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What would Charles Horvath look like today?

If he's alive, Charles Horvath -- the young Englishman who vanished without a trace in Kelowna in 1989 -- would have had his 55th birthday last month.

The milestone prompted his haunted mom, Denise Horvath of England, to have a new, age-progression sketch of Charles done.

It's essentially a last ditch hope of finally getting some answers in this baffling case that has long gone cold.

</who>This age-progression sketch of Charles Horvath was done by UK-based forensic artist Tim Widden.

"This may well be my final search for Charles," said Denise, who is now 73 and in failing health and unable to travel to Canada.

Denise has previously been to Kelowna 15 times, searching for clues and keeping Charles' disappearance in the news in hopes of a breakthrough.

"Searching for Charles has become my full-time job over the past 34 years," said Denise.

"I want to do everything I can while I'm still here."

What that means is a very life-like photo representation of what Charles would likely look like now, if he's still alive, a GoFundMe campaign at, the support of Vancouver-based Recover Agency (an agency that brings media attention to cold cases) and an updated plea for help on Facebook at

</who>A new search poster with the updated sketch has also been released.

The new age-progression image eerily depicts a man who may well have been murdered over three decades ago.

Charles at 55 looks like a man who aged well based on the many photos that have circulated in the media of Charles when he went missing at 20.

Obviously, he looks older and he's balding, but there are the same eyes and features that make Charles Charles.

Recover Agency commissioned UK-based forensic artist Tim Widden to do the new, age-progression image.

"Charles had an incredible likeness to his father when he was in his 20s," said Widden.

"So, I aimed to base the angle and expression of Charles' age progression to that, as I feel they would have aged similarly. To produce the age progression, I selected a photo of Charles, upscaled it using AI (artificial intelligence), then manually changed the proportions of his face in PhotoShop to represent his current age. I then used donor images to add older skin textures and features."

The resulting photo-like sketch is what's been distributed to media and used in updated electronic posters for GoFundMe and Facebook.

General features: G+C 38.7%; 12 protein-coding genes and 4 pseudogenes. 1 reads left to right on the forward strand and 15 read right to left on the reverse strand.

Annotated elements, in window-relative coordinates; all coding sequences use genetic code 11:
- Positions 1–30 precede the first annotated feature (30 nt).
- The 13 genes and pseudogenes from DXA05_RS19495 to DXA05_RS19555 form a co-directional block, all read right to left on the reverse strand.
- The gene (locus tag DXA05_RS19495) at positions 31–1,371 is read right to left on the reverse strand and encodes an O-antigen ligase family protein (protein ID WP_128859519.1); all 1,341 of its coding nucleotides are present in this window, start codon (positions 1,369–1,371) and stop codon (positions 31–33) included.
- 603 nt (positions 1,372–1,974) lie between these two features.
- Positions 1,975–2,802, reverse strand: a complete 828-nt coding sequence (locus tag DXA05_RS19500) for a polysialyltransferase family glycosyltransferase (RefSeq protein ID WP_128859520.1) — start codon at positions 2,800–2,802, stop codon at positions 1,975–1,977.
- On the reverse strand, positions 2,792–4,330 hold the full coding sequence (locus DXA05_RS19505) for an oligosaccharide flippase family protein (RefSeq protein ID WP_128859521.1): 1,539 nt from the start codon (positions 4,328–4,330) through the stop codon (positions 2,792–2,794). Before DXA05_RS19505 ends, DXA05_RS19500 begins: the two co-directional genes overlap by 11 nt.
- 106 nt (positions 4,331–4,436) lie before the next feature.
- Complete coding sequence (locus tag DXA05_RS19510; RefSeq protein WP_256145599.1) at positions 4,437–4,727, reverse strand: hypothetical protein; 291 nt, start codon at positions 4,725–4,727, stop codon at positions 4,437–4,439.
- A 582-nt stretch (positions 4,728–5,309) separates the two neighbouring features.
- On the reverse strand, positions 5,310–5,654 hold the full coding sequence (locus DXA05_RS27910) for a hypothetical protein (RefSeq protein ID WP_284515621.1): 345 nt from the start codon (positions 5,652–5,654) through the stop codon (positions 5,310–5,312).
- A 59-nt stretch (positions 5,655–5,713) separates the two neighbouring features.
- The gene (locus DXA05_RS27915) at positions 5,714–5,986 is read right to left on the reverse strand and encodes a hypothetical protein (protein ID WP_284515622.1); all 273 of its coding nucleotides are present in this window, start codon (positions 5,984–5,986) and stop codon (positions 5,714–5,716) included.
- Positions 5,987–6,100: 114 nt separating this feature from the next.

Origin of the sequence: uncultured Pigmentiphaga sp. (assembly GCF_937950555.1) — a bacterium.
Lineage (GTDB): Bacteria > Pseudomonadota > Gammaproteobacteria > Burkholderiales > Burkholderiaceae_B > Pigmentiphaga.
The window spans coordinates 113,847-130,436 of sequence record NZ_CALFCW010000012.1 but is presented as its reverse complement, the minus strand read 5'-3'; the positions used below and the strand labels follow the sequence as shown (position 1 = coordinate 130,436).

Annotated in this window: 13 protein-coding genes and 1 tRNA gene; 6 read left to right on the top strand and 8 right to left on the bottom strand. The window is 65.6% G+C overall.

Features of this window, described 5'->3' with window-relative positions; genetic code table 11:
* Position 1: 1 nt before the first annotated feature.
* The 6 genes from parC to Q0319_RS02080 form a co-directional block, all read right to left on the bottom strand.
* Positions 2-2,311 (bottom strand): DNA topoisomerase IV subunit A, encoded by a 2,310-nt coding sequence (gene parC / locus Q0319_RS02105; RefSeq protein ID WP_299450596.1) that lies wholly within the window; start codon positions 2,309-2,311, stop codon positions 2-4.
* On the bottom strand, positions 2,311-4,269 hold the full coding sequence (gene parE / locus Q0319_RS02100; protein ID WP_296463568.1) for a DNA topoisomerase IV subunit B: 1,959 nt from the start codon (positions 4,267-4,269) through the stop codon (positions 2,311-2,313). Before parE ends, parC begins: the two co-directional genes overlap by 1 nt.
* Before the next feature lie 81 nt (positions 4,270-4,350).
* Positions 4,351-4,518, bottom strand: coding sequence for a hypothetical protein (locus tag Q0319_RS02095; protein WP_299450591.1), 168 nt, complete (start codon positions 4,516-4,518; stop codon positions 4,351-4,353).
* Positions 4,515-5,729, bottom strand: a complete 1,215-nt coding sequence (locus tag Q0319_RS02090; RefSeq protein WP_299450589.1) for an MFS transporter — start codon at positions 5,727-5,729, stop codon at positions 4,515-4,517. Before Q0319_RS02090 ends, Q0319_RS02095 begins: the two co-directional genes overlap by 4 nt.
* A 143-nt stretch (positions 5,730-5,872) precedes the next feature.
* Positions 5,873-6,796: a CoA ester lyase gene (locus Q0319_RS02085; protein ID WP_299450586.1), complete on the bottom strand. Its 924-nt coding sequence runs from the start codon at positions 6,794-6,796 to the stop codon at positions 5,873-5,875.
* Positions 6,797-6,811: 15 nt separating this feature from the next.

</who>Charles Horvath and his mom, Denise Allan, before he came to Kelowna in 1989.

In fact, it was on July 5 that Recover Agency launched the GoFundMe on behalf of Denise in order to pay for the new, age-progression image and cover the expenses of a private investigator to travel to Kelowna to do some more digging.

The modest goal of $2,500 was met to cover those costs.

Recover Agency is offering its services to Denise for free.

Denise is no longer after vengeance or justice.

She just wants Charles' remains to bury with family in England.

</who>Denise Allan last came to Kelowna in September 2018 for a news conference at Kelowna RCMP headquarters.

To this day, Denise believes one of the strongest leads in the case is also one of the first.

When Charles was in Kelowna, he was staying at the Tiny Town Campground, which is now long gone, and is currently the construction site of a condominium development beside Gyro Beach.

A gang of bikers from the US stopped at Tiny Town to stay and party before heading to the Falkland Stampede.

A tip at the time suspected a polite, young Englishman was killed by a biker trying to earn a gang patch.

Charles was backpacking across Canada when he arrived in Kelowna in May 1989.

He found temporary digs at Tiny Town and landed a job at Flintstone's, the long-defunct amusement park that was at Highway 97 and McCurdy Road.

Charles last contacted his mom, via fax, on May 11, 1989.

The last time he was ever seen was on May 26, 1989 at Royal Bank Orchard Park cashing a paycheque from Flintstone's.

He was officially reported missing by his mom at the end of May.

The case has baffled police, Kelowna and the world since because there's no closure.

It's rare that a case goes unsolved for 34 years without the person being found dead or alive.

While it's considered a cold case, the Kelowna RCMP keeps the file number 1989-21784 open.

Tips can be submitted to the RCMP at 250-762-3300 or anonymously at Crime Stoppers at 1-800-222-8477.

Send your comments, news tips, typos, letter to the editor, photos and videos to [email protected].

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